Maine Alimony and Spousal Support Laws

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Maine courts allow for alimony awards where it would make a dissolution more equitable. The court will look at all the surrounding circumstances and make decisions on a case-by-case basis.

Types of Spousal Support

  • Alimony Pendente Lite - interim support awarded to provide for a spouse's support during a pending divorce or separation.
  • Nominal support may be awarded to preserve the court's authority to grant spousal support in the future.
  • Transitional or short-term alimony - may be awarded for short-term needs resulting from financial dislocations caused by divorce; or reentry or advancement in a career.
  • Reimbursement alimony - may be awarded as equitable due to either economic misconduct by a spouse; or substantial contributions toward the educational of the other spouse during marriage.

Who is Eligible for Alimony in Maine

Alimony is awarded in Maine to provide financial assistance to a party with substantially less income potential than the other party, so that both can maintain a reasonable standard of living after dissolution of marriage.

Maine Alimony Guidelines (Factors for Awarding Alimony)

Maine courts consider the following guidelines when determining alimony:

  • Duration of the marriage;
  • Ability of each party to pay;
  • Age of the parties;
  • Employment history and employability of each party;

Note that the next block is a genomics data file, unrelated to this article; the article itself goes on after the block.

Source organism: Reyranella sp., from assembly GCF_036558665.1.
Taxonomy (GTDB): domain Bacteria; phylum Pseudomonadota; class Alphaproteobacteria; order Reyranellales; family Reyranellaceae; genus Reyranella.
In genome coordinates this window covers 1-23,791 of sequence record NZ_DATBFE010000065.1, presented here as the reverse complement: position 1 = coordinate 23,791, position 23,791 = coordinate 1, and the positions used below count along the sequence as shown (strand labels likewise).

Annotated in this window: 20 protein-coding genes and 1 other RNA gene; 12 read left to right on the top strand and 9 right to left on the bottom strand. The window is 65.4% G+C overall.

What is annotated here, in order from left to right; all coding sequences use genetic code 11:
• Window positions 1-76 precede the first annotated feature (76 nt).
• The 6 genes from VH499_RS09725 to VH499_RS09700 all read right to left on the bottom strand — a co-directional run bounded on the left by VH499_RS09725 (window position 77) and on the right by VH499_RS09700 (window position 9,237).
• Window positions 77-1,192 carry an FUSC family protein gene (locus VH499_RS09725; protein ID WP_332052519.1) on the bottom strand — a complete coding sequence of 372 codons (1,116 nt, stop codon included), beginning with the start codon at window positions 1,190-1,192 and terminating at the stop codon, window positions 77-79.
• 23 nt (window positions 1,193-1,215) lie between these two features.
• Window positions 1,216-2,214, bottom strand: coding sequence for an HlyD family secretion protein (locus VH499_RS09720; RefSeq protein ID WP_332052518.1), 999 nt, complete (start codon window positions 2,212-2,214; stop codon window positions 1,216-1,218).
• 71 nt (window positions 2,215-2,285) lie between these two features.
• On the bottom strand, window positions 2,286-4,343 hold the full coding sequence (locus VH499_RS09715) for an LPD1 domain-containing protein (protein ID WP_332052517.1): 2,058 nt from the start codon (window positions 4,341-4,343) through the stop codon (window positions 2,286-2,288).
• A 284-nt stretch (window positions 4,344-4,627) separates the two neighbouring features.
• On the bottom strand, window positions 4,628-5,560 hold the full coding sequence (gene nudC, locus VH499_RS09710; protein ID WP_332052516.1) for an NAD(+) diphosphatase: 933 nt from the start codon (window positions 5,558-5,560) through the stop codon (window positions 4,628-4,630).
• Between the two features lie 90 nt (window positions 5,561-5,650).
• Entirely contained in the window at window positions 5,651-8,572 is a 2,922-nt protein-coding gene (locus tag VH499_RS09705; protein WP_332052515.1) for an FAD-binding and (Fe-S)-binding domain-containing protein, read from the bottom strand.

• Income history and income potential of each party;
  • Education and training of each party;
  • Retirement and health benefits of each party;
  • Tax consequences;
  • Health and disabilities of each party;
  • Contributions of either party as homemaker;
  • Contributions of either party to education or earning potential of the other party;
  • Economic misconduct by either party;
  • Standard of living during the marriage;
  • Ability of the party seeking support to become self-supporting within a reasonable period of time; and
  • Any other factors that the court considers appropriate.

Reasons for Termination or Modification of Alimony in Maine

Spousal support can be modified or terminated if justice requires it, unless the order of support states that it is not subject to modification. Alimony automatically ends if either of the parties dies or if the party receiving it remarries.

Marital Fault in Maine

The alimony award is not dependent on fault in Maine. Thus, the court will make determinations of support awards based on the status of the parties as outlined above.

How Long Does Spousal Support Last in Maine?

In Maine, there is a presumption that alimony may not be awarded if the parties were married for less than 10 years. A party can still seek alimony, but unless it is in the best interest of justice, the court is not likely to award it. There is also a presumption that alimony may not be awarded for more than half of the length of the marriage. The courts have discretion, but these are the guidelines by which they make awards.

Maine Alimony Taxes

A spouse who pays alimony may claim it as a deduction on federal taxes. The payee spouse is supposed to claim alimony payments as income. Discuss your support order and its tax implications with an attorney to ensure that you comply with the law.

Find an Alimony Attorney in Maine

To best protect your interest during a dissolution proceeding, it’s best to talk about your circumstances with an experienced attorney. A family law attorney can help you navigate the painful process of divorce with confidence.

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